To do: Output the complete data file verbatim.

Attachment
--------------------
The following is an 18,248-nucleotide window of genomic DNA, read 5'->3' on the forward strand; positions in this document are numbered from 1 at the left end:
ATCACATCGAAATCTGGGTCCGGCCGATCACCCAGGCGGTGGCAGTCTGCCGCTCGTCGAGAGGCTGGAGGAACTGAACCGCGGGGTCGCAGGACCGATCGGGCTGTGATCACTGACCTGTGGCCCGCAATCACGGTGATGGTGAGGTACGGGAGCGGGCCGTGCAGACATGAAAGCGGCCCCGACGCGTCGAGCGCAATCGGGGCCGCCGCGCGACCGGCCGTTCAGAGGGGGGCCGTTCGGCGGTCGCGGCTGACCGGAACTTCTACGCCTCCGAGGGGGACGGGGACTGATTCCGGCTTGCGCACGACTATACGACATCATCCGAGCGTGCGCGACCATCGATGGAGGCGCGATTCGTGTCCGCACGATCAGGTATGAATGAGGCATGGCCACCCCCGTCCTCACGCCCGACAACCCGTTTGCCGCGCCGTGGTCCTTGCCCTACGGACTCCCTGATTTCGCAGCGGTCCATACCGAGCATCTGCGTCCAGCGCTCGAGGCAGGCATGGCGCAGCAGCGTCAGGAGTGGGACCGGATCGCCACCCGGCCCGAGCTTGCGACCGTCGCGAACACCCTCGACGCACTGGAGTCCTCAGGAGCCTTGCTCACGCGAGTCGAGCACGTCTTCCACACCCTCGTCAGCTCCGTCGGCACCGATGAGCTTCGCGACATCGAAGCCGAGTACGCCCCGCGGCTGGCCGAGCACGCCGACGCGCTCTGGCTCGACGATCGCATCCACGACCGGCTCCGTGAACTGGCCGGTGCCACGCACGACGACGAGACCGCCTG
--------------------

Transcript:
The following is an 18,248-nucleotide window of genomic DNA, read 5'->3' on the forward strand; positions in this document are numbered from 1 at the left end:
ATCACATCGAAATCTGGGTCCGGCCGATCACCCAGGCGGTGGCAGTCTGCCGCTCGTCGAGAGGCTGGAGGAACTGAACCGCGGGGTCGCAGGACCGATCGGGCTGTGATCACTGACCTGTGGCCCGCAATCACGGTGATGGTGAGGTACGGGAGCGGGCCGTGCAGACATGAAAGCGGCCCCGACGCGTCGAGCGCAATCGGGGCCGCCGCGCGACCGGCCGTTCAGAGGGGGGCCGTTCGGCGGTCGCGGCTGACCGGAACTTCTACGCCTCCGAGGGGGACGGGGACTGATTCCGGCTTGCGCACGACTATACGACATCATCCGAGCGTGCGCGACCATCGATGGAGGCGCGATTCGTGTCCGCACGATCAGGTATGAATGAGGCATGGCCACCCCCGTCCTCACGCCCGACAACCCGTTTGCCGCGCCGTGGTCCTTGCCCTACGGACTCCCTGATTTCGCAGCGGTCCATACCGAGCATCTGCGTCCAGCGCTCGAGGCAGGCATGGCGCAGCAGCGTCAGGAGTGGGACCGGATCGCCACCCGGCCCGAGCTTGCGACCGTCGCGAACACCCTCGACGCACTGGAGTCCTCAGGAGCCTTGCTCACGCGAGTCGAGCACGTCTTCCACACCCTCGTCAGCTCCGTCGGCACCGATGAGCTTCGCGACATCGAAGCCGAGTACGCCCCGCGGCTGGCCGAGCACGCCGACGCGCTCTGGCTCGACGATCGCATCCACGACCGGCTCCGTGAACTGGCCGGTGCCACGCACGACGACGAGACCGCCTG